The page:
Saturday, May 20, 2006

Residents Address Council On Proposed Opening of Buckskin Path to Principia

By Phyllis Schaltenbrand

An attempt by Councilman Bob Hoepfner to extend Buckskin Path from Hunters Ridge to Principia has met with mixed reviews from those in the neighborhood.

Hoepfner was absent from the City Council Meeting Tuesday evening when several residents from Runny Meade, Briar Cliff and Beacon Hill subdivisions spoke for and against the opening of the cut through.

Steve Thro, who resides on Principia, told the Council that in 1993 the builder of the Beacon Hills subdivision told him he was not going to build the cut through and the City was not requiring him to build it and had required no escrow funds. He also said in 1995 the Council voted not to connect the streets.

Some of the residents said Councilman Hoepfner told them he was going to have the streets connected as a public safety factor because of problems that may occur when Elm Street is being reconstructed. Bob Boerding, the St. Charles assistant chief of police, told the Council that there was no safety factor involved regarding response from the police department and he had talked to assistant fire chief Rich Olney who told him that the construction on Elm would have little or no impact on reducing response time by the fire department. He also said that based on his experience there would be an increase in crime and public safety issues if the cut through was opened..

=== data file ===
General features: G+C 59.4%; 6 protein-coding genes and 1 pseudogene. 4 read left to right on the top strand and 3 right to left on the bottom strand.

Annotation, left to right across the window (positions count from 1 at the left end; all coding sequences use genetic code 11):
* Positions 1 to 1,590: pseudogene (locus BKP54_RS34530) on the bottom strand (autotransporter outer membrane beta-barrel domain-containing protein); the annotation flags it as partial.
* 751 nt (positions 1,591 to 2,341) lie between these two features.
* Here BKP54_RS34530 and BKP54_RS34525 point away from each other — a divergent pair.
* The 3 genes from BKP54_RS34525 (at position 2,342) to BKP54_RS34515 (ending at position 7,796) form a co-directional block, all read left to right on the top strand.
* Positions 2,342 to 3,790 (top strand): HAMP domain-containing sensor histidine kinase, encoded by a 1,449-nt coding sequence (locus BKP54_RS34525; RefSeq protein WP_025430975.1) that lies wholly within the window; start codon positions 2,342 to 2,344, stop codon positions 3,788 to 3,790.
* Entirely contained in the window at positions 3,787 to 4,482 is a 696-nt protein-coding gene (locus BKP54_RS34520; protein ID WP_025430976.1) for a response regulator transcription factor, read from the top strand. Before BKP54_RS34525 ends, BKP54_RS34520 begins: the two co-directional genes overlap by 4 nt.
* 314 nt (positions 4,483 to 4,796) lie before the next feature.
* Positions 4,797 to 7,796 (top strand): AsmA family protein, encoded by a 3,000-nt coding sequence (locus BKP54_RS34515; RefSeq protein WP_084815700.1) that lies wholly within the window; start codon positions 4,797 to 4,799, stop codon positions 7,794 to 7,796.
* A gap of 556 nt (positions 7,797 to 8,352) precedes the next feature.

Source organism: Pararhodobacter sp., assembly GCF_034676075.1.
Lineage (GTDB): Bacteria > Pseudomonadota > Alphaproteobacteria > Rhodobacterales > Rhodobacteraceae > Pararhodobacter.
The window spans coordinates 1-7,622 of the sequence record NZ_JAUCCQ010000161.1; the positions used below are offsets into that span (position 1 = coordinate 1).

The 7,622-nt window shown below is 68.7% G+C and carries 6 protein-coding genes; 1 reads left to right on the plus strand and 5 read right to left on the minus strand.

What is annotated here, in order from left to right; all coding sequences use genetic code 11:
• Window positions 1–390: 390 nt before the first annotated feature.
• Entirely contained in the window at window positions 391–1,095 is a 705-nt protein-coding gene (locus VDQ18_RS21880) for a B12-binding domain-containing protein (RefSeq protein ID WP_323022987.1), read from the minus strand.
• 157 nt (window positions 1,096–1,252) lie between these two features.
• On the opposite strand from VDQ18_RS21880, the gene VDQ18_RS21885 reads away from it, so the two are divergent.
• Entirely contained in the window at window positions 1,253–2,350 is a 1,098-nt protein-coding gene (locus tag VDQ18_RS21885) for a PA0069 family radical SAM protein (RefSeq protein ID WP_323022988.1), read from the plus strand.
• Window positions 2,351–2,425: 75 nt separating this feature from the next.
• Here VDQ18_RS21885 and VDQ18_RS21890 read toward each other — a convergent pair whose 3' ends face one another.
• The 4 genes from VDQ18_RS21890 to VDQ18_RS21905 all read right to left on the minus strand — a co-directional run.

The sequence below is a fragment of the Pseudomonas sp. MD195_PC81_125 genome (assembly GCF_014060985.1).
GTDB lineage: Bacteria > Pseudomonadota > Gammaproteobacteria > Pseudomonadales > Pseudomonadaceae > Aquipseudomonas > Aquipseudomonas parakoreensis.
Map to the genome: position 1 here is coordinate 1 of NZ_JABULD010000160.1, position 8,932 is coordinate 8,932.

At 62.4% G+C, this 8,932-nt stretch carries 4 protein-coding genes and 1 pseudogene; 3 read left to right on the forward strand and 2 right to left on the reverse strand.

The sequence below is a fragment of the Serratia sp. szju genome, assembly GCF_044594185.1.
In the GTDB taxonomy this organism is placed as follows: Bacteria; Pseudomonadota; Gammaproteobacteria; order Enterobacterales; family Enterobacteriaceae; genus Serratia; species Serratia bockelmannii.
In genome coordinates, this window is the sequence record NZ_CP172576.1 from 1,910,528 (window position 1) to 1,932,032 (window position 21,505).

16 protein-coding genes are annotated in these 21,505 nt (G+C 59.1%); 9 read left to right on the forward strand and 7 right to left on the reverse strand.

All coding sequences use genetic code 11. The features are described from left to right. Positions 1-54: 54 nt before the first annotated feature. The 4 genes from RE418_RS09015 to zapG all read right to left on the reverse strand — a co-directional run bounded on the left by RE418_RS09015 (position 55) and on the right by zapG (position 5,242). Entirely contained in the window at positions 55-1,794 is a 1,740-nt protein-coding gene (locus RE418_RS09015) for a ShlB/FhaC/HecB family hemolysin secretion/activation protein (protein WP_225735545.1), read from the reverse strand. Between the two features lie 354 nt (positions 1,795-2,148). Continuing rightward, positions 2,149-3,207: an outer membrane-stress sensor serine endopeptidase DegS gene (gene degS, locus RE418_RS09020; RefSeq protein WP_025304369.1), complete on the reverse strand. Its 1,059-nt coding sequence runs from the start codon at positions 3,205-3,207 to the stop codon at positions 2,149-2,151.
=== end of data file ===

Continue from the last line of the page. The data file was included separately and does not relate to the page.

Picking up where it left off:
Tom Pohlman who resides on Principia said that children would be in danger if the street was opened.

In 2002 attempts were made to open the street and according to the residents Hoepfner told them that he would not open the street as long as he was on the City Council.

Dan Keltch of Principia said that the streets were too narrow, 26 feet, and the City had taken no action on the problem of street creep that he though would worsen if more traffic uses the street.

When Dan Foust was the Councilman representing the area the right of way for the street was vacated and the property was given to the three adjacent property owners. If the City Council votes to open the cut through that property will have to be condemned under eminent domain if the property owners refuse to give the City a right of way.
Allen Gingerich who resides on Bryn Maur thought opening the street is the right thing to do and is in full agreement with Hoepfner that the opening is needed. June Latrel of Cole in Briar Cliff, a resident for over 30 years spoke against connecting the streets.

The cost estimate to connect the streets two years ago was $100,000.